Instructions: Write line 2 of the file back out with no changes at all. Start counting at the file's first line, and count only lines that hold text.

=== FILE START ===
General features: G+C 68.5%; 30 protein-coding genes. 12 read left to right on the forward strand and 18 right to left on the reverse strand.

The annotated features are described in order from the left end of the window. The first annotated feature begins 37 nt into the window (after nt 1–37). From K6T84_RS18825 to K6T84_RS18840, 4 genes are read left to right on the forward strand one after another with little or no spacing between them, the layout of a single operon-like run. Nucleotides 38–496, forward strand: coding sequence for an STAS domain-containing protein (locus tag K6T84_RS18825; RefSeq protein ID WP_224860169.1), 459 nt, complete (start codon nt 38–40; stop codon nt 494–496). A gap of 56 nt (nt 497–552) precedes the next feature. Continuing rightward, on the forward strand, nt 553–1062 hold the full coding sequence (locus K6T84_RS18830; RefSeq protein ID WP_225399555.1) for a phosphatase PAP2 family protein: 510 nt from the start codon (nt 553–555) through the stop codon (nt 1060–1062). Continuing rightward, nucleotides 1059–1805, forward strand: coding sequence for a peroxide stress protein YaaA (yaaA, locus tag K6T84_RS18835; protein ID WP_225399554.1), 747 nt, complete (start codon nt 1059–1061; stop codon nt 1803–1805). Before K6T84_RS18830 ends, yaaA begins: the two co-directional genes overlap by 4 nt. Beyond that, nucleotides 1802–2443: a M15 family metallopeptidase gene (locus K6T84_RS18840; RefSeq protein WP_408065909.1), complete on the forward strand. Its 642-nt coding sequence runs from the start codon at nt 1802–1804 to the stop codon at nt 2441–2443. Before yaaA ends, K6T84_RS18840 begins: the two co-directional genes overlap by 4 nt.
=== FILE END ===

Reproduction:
The annotated features are described in order from the left end of the window. The first annotated feature begins 37 nt into the window (after nt 1–37). From K6T84_RS18825 to K6T84_RS18840, 4 genes are read left to right on the forward strand one after another with little or no spacing between them, the layout of a single operon-like run. Nucleotides 38–496, forward strand: coding sequence for an STAS domain-containing protein (locus tag K6T84_RS18825; RefSeq protein ID WP_224860169.1), 459 nt, complete (start codon nt 38–40; stop codon nt 494–496). A gap of 56 nt (nt 497–552) precedes the next feature. Continuing rightward, on the forward strand, nt 553–1062 hold the full coding sequence (locus K6T84_RS18830; RefSeq protein ID WP_225399555.1) for a phosphatase PAP2 family protein: 510 nt from the start codon (nt 553–555) through the stop codon (nt 1060–1062). Continuing rightward, nucleotides 1059–1805, forward strand: coding sequence for a peroxide stress protein YaaA (yaaA, locus tag K6T84_RS18835; protein ID WP_225399554.1), 747 nt, complete (start codon nt 1059–1061; stop codon nt 1803–1805). Before K6T84_RS18830 ends, yaaA begins: the two co-directional genes overlap by 4 nt. Beyond that, nucleotides 1802–2443: a M15 family metallopeptidase gene (locus K6T84_RS18840; RefSeq protein WP_408065909.1), complete on the forward strand. Its 642-nt coding sequence runs from the start codon at nt 1802–1804 to the stop codon at nt 2441–2443. Before yaaA ends, K6T84_RS18840 begins: the two co-directional genes overlap by 4 nt.